Macro Monday, Spanish Moss on Sunday

Yesterday I was in Volusia County where I finally visited the famed Blue Spring State Park. More about the spring itself in my next post.  Today, it’s all about the Spanish moss.

When you read such phrases as, “The trees were dripping with Spanish moss,”  well, today, that was all I could think of when I first saw the grand, old live oak that stood with the three-story home of Louis Thursby behind it, in this picture.  The home was constructed, truly, back in the day, and that day was in 1872.  Now it’s open to park visitors who may tromp through its wooden plank floors and imagine what it might’ve been like to live in such a beautiful location in what was surely a beautiful home…even if it didn’t have air conditioning.

On the bank where the St. John's River meets the Blue Spring run.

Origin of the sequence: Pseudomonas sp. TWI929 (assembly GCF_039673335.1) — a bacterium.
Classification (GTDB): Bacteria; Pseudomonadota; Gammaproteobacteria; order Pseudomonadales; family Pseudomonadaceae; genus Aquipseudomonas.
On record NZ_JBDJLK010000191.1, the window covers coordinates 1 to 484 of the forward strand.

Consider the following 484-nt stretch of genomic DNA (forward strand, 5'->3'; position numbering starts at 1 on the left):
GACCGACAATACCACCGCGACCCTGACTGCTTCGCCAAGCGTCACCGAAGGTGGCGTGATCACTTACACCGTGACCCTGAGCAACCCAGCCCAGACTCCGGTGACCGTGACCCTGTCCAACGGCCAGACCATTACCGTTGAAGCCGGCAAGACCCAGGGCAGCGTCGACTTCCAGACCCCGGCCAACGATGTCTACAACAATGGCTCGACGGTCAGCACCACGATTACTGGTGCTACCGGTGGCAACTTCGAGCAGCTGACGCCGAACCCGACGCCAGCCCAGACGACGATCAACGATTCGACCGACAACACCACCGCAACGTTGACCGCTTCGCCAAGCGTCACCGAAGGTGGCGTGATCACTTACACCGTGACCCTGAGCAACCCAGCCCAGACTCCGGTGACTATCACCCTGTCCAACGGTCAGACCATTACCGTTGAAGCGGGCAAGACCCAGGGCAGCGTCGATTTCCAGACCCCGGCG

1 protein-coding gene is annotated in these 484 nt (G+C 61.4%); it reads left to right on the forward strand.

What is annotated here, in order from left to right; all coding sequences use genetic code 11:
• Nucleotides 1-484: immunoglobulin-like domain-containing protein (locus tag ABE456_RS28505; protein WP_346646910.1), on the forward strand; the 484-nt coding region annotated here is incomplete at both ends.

A 93 degree day in April 2011 kind of makes me think I probably wouldn’t be loving Florida quite so much, before God created air conditioning.

This tree is so mighty and I love how it contrasts with the house from this angle.

Moving underneath the grand live oak looking up…it’s raining Spanish moss!

Walk a few yards over the lawn and you’re on the 1/3 mile boardwalk that follows the St. John’s River into the spring run and ends at Blue Spring itself.  It takes you through a shady hammock of hardwood trees, the Spanish moss like textured veils, framing the view of the river and spring.

Come along with me as I get closer to this moss, so evocative of Southern trees; a delight to this transplant from the North for the first several years.  I still appreciate its character even while I’m accustomed to the landscape now.

Framed by Spanish moss

Spiders and other bugs work their delicate magic amidst the fluff of the moss.

Somewhere I read that back in the day, mattresses were stuffed with Spanish moss. Which sounds nice, until the historian said that bedbugs were a problem, too.  I guess it’s to be expected, after all; it’s obvious there’s plenty of insect activity going on here!

Delicate strands of Spanish moss wrap themselves around thin branches.

Spanish moss dancing in the breeze (above) and in the sunlight (below).

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